An optimal racemate resolution should advantageously comply with a number of conditions, such as:

1. high enantiomeric purity of the antipodes

2. high chemical yield

3. high enzyme selectivity

4. small amounts of catalyst (amounts of enzyme)

5. good solubility of precursor and product under the reaction conditions

6. good space-time yield

7. easy purification of the products

8. low-cost synthesis.

WO 95/10521 claims 1,2,4-triazolo[1,5-a]pyrimidines, their chemical synthesis and their use in pharmaceutical compositions.

BRIEF SUMMARY OF THE INVENTION

It is an object of the present invention to develop a stereoselective synthesis of intermediates for 1,2,4-triazolo-[1,5-a]pyrimidines which provides these compounds advantageously with high optical purities and good chemical yields and which permits easy workup of the products.

DETAILED DESCRIPTION OF THE INVENTION

We have found that this object is achieved by a process for preparing enantiomerically pure esters of the formula I (Ia or Ib)

 where the substituents have the following meanings:

 R1

 hydrogen or substituted or unsubstituted C1-C6-alkyl, C3-C6-alkoxy or C1-C6-alkanoyl,

 R2 and R3

 independently of one another hydrogen or substituted or unsubstituted C1-C6-alkyl, C1-C6-alkoxy, C1-C6-alkanoyl, C1-C6-alkylthio, C1-C6-alkylsulfinyl or C1-C6-alkylsulfonyl,

 R4 and R5

 R4≠R5 and independently of one another hydrogen or substituted or unsubstituted C1-C6-alkyl or R4 and R5 form together with the carbon atoms to which they are bonded a substituted or unsubstituted C3-C6-cycloalkylidene,

 R6

 substituted or unsubstituted aryl, C1-C20-alkyl, C3-C20-alkenyl, C3-C20-alkynyl, C1-C20-alkoxy-C1-C20-alkyl

 which comprises converting racemic compounds of the formula II,

 where the substituents R1 to R5 have the abovementioned meanings, with a lipase or esterase in the presence of vinyl esters of the formula III,

 where R6 has the abovementioned meaning, and R7 is hydrogen or methyl, into compounds of the formula I.

R1 in the formulae I and II is hydrogen or substituted or unsubstituted C1-C6-alkyl, C1-C6-alkoxy or C1-C6-alkanoyl.

Examples of meanings for the radicals mentioned for R1 are the following:

 alkyl branched or unbranched Cl-C6-alkyl chains such as methyl, ethyl, n-propyl, 1-methylethyl, n-butyl, 1-methylpropyl, 2-methylpropyl, 1,1-dimethylethyl, n-pentyl, 1-methylbutyl, 2-methylbutyl, 3-methylbutyl, 1,1-dimethylpropyl, 1,2-dimethylpropyl, 2,2-dimethylpropyl, 1-ethylpropyl, n-hexyl, 1-methylpentyl, 2-methylpentyl, 3-methylpentyl, 4-methylpentyl, 1,1-dimethylbutyl, 1,2-dimethylbutyl, 1,3-dimethylbutyl, 2,2-dimethylbutyl, 2,3-dimethylbutyl, 3,3-dimethylbutyl, 1-ethylbutyl, 2-ethylbutyl, 1,1,2-trimethylpropyl, 1,2,2-trimethylpropyl, 1-ethyl-1-methylpropyl or 1-ethyl-2-methylpropyl,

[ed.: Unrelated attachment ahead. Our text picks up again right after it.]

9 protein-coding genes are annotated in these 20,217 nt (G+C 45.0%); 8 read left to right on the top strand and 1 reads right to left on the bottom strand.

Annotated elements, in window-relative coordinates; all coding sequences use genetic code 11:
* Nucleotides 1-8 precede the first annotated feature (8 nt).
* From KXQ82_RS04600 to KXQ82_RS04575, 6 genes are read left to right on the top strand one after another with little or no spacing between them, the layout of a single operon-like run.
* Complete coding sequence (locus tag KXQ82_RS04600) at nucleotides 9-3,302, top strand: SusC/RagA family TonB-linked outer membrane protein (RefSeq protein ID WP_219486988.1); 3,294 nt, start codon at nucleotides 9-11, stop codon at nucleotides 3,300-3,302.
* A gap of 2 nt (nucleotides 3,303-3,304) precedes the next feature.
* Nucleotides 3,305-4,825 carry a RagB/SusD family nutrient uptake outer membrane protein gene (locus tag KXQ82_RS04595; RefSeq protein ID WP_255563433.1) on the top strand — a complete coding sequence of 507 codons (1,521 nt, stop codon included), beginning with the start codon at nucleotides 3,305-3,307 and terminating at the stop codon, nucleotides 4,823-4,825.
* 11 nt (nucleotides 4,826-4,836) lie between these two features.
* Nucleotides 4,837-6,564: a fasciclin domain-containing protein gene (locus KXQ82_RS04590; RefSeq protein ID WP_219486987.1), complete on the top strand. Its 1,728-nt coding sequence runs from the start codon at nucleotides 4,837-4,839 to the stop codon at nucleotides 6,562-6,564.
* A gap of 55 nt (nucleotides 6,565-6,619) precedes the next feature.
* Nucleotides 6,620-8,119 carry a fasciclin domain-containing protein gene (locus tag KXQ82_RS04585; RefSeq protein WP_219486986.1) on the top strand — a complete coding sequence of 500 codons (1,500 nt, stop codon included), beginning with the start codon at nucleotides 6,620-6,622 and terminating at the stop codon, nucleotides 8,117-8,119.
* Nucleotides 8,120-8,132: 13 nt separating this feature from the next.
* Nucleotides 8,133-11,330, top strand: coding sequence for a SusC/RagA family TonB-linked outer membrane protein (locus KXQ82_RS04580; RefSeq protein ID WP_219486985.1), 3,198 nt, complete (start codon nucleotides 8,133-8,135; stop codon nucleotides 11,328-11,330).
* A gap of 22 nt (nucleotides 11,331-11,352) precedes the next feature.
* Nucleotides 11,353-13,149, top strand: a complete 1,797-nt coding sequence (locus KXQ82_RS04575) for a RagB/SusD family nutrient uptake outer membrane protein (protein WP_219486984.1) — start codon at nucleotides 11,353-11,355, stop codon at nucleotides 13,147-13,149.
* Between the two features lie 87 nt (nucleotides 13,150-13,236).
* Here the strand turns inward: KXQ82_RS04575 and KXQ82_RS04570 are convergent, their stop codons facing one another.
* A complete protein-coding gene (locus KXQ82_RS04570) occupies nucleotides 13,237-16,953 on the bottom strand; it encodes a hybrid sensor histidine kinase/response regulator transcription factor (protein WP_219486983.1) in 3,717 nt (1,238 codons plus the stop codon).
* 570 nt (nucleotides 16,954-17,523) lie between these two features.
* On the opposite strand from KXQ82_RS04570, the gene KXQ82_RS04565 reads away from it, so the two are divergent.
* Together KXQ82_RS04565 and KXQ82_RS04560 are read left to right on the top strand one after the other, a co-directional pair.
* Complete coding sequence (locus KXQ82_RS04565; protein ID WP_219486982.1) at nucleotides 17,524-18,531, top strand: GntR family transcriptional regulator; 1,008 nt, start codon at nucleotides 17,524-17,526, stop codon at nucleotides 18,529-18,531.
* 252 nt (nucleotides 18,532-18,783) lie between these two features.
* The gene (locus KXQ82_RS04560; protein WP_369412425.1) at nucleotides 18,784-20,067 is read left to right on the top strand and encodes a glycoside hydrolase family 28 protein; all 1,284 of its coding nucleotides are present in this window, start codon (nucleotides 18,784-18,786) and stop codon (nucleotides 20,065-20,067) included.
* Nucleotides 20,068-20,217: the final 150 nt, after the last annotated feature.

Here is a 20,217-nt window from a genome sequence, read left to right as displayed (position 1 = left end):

alkoxy branched or unbranched C1-C6-alkoxy chains as mentioned above, eg. methoxy, ethoxy, propoxy, 1-methylethoxy, butoxy, 1-methylpropoxy, 2-methylpropoxy, 1,1-dimethylethoxy, pentoxy, 1-methylbutoxy, 2-methylbutoxy, 3-methylbutoxy, 1,1-dimethylpropoxy, 1,2-dimethylpropoxy, 2,2-dimethylpropoxy, 1-ethylpropoxy, hexoxy, 1-methylpentoxy, 2-methylpentoxy, 3-methylpentoxy, 4-methylpentoxy, 1,1-dimethylbutoxy, 1,2-dimethylbutoxy, 1,3-dimethylbutoxy, 2,2-dimethylbutoxy, 2,3-dimethylbutoxy, 3,3-dimethylbutoxy, 1-ethylbutoxy, 2-ethylbutoxy, 1,1,2-trimethylpropoxy, 1,2,2-trimethylpropoxy, 1-ethyl-l-methylpropoxy or 1-ethyl-2-methylpropoxy,

 alkanoyl branched or unbranched C1-C6-alkanoyl chains such as methanoyl, ethanoyl, propanoyl, 1-methylethanoyl, butanoyl, 1-methylpropanoyl, 2-methylpropanoyl, 1,1-dimethylethanoyl, pentanoyl, 1-methylbutanoyl, 2-methylbutanoyl, 3-methylbutanoyl, 1,1-dimethylpropanoyl, 1,2-dimethylpropanoyl, 2,2-dimethylpropanoyl, 1-ethylpropanoyl, hexanoyl, 1-methylpentanoyl, 1,2-methylpentanoyl, 3-methylpentanoyl, 4-methylpentanoyl, 1,1-dimethylbutanoyl, 1,2-dimethylbutanoyl, 1,3-dimethylbutanoyl, 2,2-dimethylbutanoyl, 2,3-dimethylbutanoyl, 3,3-dimethylbutanoyl, 1-ethylbutanoyl, 2-ethylbutanoyl, 1,1,2-trimethylpropanoyl, 1,2,2-trimethylpropanoyl, 1-ethyl-1-methylpropanoyl and 1-ethyl-2-methylpropanoyl.

Suitable substituents for the alkyl, alkoxy or alkanoyl radicals mentioned for R1 are one or more substituents such as halogen such as fluorine, chlorine, bromine, cyano, nitro, amino, mercapto, alkyl, alkoxy or aryl.

R2 and R3 in the formulae I and II are, independently of one another, hydrogen or substituted or unsubstituted C1-C6-alkyl, C1-C6-alkoxy, C1-C6-alkanoyl, C1-C6-alkylthio, C1-C6-alkylsulfinyl or C1-C6-alkylsulfonyl.

Examples of meanings of the radicals mentioned for R2 and R3 are the following:

 alkyl branched or unbranched C1-C6-alkyl chains such as methyl, ethyl, n-propyl, 1-methylethyl, n-butyl, 1-methylpropyl, 2-methylpropyl, 1,1-dimethylethyl, n-pentyl, 1-methylbutyl, 2-methylbutyl, 3-methylbutyl, 1,1-dimethylpropyl, 1,2-dimethylpropyl, 2,2-dimethylpropyl, 1-ethylpropyl, n-hexyl, 1-methylpentyl, 2-methylpentyl, 3-methylpentyl, 4-methylpentyl, 1,1-dimethylbutyl, 1,2-dimethylbutyl, 1,3-dimethylbutyl, 2,2-dimethylbutyl, 2,3-dimethylbutyl, 3,3-dimethylbutyl, 1-ethylbutyl, 2-ethylbutyl, 1,1,2-trimethylpropyl, 1,2,2-trimethylpropyl, 1-ethyl-l-methylpropyl or 1-ethyl-2-methylpropyl,

 alkoxy branched or unbranched C1-C6-alkoxy chains as mentioned above, eg. methoxy, ethoxy, propoxy, 1-methylethoxy, butoxy, 1-methylpropoxy, 2-methylpropoxy, 1,1-dimethylethoxy, pentoxy, 1-methylbutoxy, 2-methylbutoxy, 3-methylbutoxy, 1,1-dimethylpropoxy, 1,2-dimethylpropoxy, 2,2-dimethylpropoxy, 1-ethylpropoxy, hexoxy, 1-methylpentoxy, 2-methylpentoxy, 3-methylpentoxy, 4-methylpentoxy, 1,1-dimethylbutoxy, 1,2-dimethylbutoxy, 1,3-dimethylbutoxy, 2,2-dimethylbutoxy, 2,3-dimethylbutoxy, 3,3-dimethylbutoxy, 1-ethylbutoxy, 2-ethylbutoxy, 1,1,2-trimethylpropoxy, 1,2,2-trimethylpropoxy, 1-ethyl-l-methylpropoxy or 1-ethyl-2-methylpropoxy,